The Importance of Media Literacy

Two nights ago, I was doing laundry when I heard the news about Osama bin Laden’s death. I was relieved, ready to tell everyone the news and check out the witty Facebook statuses. Several of my friends were watching TV, waiting to hear the President speak. They told me to “like” the Facebook page “Osama Bin Laden is DEAD” and that his death would mean the end of terrorism. On the other hand, some friends told me to embrace the fact that justice had been served but not the death of a life. On Reddit, I came across this quote:

I mourn the loss of thousands of precious lives, but I will not rejoice in the death of one, not even an enemy.” — Martin Luther King, Jr.

I was tempted to post a Facebook status about my opinion, but then I realized something: I’m not informed enough to say what I think about the death, and I don’t think any of us are.

In a broader sense, we Americans are pretty terrible at understanding a situation before boldly stating our opinions.

Had I said, “It’s good to know that I can bring a large bottle of shampoo on an airplane again!”, I would have been ignoring the fact that bin Laden’s death will have no immediate changes to the strict guidelines. Terrorism is not dead nor will it be anytime soon. Also, many of us have forgotten that Al Qaeda has been operating for years without the leadership of bin Laden. Instead, he had become more of a symbolic leader. Yes, his death is significant to Al-Qaeda, but the terrorist group has already been declining. His death seems to ring stronger in the U.S. where college students have held rallies and people are jumping at the opportunity to chant “USA! USA!” because Obama was behind the planning of the fatal attack. Sure, it’s great to be patriotic, but we shouldn’t get cocky and forget the efforts of other country leaders throughout the almost 10 years of fighting.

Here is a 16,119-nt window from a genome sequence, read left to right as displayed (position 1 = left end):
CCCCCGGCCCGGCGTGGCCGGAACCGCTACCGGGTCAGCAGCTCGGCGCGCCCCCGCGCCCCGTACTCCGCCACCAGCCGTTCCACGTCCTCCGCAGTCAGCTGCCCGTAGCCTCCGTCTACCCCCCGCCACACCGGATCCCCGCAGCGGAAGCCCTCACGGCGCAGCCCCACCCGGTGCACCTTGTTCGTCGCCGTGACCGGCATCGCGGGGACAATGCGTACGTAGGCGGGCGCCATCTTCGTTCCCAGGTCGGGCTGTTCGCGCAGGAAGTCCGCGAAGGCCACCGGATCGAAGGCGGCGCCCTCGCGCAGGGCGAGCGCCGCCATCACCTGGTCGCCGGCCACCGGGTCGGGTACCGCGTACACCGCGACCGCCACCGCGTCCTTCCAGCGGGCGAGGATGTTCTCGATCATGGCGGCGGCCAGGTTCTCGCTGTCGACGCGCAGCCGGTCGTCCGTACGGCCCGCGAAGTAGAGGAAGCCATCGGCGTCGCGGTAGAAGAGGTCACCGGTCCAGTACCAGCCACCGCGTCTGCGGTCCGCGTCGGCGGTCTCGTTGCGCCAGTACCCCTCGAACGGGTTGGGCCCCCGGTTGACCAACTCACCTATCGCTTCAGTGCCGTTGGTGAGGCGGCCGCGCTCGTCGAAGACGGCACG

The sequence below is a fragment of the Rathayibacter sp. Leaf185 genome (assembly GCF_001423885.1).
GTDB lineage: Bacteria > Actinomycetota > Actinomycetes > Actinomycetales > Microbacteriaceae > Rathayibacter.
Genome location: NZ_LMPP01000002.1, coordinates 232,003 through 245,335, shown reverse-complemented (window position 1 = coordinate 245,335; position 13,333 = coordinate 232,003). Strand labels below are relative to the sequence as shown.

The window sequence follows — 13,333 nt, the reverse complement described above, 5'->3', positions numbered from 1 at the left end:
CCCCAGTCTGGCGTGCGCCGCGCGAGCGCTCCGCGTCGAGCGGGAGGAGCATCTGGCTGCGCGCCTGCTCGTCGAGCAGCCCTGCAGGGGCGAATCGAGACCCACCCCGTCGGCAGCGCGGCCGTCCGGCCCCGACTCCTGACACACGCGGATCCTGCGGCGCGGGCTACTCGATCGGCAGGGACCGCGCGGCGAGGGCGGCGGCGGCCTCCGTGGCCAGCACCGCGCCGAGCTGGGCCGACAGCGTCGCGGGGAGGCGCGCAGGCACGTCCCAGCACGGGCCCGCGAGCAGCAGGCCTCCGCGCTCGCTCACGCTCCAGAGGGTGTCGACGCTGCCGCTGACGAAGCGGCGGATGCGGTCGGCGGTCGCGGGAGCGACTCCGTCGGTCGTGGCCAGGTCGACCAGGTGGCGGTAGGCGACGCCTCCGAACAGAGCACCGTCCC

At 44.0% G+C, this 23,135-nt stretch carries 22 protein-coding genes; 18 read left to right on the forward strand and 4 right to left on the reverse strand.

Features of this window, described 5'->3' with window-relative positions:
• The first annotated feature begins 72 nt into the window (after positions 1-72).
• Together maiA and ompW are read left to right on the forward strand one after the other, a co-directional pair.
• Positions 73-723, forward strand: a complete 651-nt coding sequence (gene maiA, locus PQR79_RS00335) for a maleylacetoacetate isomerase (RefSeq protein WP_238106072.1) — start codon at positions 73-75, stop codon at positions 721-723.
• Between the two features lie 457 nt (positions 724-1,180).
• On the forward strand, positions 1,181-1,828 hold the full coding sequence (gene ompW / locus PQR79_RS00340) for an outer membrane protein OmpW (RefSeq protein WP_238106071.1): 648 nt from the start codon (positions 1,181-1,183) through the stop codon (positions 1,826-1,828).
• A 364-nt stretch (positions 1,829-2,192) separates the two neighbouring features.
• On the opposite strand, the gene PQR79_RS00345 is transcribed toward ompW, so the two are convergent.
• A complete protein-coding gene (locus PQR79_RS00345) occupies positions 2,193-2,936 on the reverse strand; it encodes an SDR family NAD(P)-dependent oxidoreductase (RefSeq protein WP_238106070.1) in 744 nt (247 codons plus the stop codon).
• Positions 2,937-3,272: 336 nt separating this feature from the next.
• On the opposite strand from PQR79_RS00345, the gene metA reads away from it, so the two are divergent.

In addition, we can’t just take a quote out of the blue in protest of everyone else. It turns out that the MLK quote was fake, spread by a misquoted Facebook status.  It was a nice quote, but I was ignorant: I ignored the correctness of it because it suited my belief.

So how does this apply to women’s issues? Recently, officials have debated Planned Parenthood and its future. Facts about abortions have been thrown around without regard to their accuracy or the bias from the person saying them. In light of bin Laden’s death, I thought it would be good to point out how we need to be more careful about which information to pick and choose in support of our cause. Fox News is notorious for this and the effects can be detrimental—the viewers become misled and they lash out their opinions at others without realizing the consequences.

There’s a lot more I can say about this topic, but due to upcoming papers and finals, I’ll stop here. The basic point is that we need to be more aware and critical of what sources tell us. We need to understand the benefits of media literacy and not buy into American Exceptionalism. What we all can do to fix this problem is by double- and triple-checking our facts. This isn’t to say that you are unaware, readers, because you most certainly aren’t. I apologize if this is just a review for you, but we all make slipups from time to time and it’s always a good idea to remember sites such as this.